The entire Arctic ice shelf will be gone in four years, as predicted professor Peter Wadhams, head of the Polar Ocean Physics Group at Cambridge University. The new blunt assessment, which comes from one of the leading scientists in the field, flies in the face of a conventional prediction made less than 5 years ago that gave the Arctic another 50 years before all its ice would disappear. But this year’s dramatic reduction in sea ice has many rethinking the timeline. Moreover, this does bleak prediction not only mean the end of the polar bear, but rather the beginning of a very serious feedback loop that will demonstratively hasten the heating of the planet.

Arctic ocean warming, Arctic ice, Arctic ice sheet, Peter Wadhams, Global warming feedback, Methane permafrost

Photo Wikimedia 

In the sobering analysis published in the Guardian Wadhams, writes: “This collapse, I predicted would occur in 2015-16 at which time the summer Arctic (August to September) would become ice-free. The final collapse towards that state is now happening and will probably be complete by those dates”. The resulting loss of the ice’s albedo is resulting in a feedback loop where the ocean is absorbing more energy and causing the ice to melt faster.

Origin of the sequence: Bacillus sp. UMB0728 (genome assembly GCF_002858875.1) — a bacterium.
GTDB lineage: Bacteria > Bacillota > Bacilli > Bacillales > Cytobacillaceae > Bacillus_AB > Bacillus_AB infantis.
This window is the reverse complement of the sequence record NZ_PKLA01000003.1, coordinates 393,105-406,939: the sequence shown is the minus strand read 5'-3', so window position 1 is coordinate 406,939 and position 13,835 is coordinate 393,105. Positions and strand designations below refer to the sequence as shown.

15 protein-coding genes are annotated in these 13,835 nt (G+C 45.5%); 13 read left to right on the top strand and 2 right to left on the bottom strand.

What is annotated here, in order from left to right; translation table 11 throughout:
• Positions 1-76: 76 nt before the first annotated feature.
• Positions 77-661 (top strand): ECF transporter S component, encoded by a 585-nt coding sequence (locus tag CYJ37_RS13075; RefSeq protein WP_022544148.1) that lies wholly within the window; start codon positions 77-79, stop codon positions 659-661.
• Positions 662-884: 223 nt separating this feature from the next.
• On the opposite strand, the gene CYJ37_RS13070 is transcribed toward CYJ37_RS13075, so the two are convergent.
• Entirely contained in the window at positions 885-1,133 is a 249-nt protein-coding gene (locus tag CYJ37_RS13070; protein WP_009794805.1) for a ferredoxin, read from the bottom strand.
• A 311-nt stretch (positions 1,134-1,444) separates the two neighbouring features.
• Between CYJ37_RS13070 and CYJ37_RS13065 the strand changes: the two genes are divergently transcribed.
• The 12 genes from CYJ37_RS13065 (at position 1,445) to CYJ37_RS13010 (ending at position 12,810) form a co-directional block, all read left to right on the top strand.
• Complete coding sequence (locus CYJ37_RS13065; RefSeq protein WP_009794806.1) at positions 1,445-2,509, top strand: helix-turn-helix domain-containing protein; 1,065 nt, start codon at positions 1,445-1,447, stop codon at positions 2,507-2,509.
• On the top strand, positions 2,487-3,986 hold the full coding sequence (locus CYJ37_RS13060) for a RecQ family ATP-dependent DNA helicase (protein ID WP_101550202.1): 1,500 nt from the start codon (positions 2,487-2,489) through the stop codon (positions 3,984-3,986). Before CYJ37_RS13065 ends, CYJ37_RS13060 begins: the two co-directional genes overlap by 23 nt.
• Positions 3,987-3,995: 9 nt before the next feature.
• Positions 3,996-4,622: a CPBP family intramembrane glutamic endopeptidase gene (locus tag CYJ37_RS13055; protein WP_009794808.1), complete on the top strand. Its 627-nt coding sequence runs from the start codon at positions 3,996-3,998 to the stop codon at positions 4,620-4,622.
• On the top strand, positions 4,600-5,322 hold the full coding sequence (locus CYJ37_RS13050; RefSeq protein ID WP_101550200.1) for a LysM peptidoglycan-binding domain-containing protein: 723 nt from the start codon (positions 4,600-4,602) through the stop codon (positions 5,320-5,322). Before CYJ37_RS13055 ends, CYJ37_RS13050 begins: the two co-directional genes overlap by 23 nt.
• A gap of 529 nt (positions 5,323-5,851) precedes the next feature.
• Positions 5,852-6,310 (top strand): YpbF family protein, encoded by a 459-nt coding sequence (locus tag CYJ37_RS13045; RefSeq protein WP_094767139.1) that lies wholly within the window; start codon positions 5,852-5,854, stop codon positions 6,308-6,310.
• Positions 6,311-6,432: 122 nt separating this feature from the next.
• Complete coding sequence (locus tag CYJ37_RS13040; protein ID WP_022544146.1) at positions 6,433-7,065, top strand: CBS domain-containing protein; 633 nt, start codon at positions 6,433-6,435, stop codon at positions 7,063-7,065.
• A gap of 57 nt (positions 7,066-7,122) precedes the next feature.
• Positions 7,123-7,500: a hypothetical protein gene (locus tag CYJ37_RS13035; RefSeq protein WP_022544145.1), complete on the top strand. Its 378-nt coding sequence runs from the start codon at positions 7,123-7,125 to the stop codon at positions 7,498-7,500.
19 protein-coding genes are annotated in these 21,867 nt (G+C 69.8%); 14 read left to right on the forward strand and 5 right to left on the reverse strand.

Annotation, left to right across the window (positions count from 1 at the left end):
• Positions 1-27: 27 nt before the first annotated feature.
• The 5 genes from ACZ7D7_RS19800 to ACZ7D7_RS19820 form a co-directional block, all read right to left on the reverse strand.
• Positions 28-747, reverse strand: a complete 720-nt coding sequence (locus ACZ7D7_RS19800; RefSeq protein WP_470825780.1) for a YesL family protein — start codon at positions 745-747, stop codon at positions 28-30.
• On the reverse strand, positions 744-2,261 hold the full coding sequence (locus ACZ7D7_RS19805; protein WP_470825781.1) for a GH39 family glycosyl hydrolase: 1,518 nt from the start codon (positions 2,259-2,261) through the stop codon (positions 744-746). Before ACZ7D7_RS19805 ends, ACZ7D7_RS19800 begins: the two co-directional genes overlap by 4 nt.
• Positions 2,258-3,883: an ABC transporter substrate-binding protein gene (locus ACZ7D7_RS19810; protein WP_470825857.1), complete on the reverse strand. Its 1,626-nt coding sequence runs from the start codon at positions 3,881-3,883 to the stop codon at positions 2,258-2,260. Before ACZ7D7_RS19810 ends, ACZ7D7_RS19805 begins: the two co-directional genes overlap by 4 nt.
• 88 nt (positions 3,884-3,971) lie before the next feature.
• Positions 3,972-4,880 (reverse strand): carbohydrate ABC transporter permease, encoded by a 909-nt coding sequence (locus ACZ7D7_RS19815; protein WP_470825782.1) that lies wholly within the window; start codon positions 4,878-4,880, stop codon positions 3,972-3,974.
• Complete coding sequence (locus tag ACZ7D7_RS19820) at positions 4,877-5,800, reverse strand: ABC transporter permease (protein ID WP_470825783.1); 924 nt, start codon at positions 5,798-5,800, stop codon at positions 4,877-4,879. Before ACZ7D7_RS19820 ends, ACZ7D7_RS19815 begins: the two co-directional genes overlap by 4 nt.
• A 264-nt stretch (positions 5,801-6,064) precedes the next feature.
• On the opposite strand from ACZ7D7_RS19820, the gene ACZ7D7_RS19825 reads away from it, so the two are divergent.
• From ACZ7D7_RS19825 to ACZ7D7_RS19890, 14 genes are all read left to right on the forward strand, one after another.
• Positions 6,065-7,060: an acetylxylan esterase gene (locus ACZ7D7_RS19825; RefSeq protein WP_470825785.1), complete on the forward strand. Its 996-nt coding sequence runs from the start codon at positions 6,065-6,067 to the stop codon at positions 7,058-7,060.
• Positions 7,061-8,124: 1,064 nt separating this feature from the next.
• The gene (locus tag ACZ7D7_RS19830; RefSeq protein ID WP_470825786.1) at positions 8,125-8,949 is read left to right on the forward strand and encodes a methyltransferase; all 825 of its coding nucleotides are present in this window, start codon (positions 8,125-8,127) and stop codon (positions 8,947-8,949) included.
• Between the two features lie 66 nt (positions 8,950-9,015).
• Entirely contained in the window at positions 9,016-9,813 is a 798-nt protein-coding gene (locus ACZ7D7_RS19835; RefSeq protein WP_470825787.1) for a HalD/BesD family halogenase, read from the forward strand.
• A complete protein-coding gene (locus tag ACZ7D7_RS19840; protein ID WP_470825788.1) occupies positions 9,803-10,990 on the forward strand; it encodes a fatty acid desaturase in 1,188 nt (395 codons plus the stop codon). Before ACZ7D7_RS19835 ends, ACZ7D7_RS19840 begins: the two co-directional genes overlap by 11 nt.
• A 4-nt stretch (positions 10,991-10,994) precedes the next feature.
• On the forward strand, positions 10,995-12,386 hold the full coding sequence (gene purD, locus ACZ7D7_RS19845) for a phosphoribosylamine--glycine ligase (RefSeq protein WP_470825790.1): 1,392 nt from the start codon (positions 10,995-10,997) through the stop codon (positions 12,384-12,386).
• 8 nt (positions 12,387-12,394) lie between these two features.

Wadhams goes on to explain the loss of ice will then cause the ocean water to warm up, which then warms the ocean floor. Much of the Arctic continental shelf is composed of offshore permafrost which contains methane, a very powerful greenhouse gas. The release of permafrost methane is what keeps many climatologists up at night, as a runaway greenhouse effect would result if a significant portion of it is released.

What was long a hypothetical scenario could very well be measured in a few years time and potentially unstoppable. Wadham warns that a significant reduction in CO2 emissions needs to happen now. He also calls for using geo-engineering technologies to slow the warming of the earth.

Via The Guardian 

Lead photo Wikimedia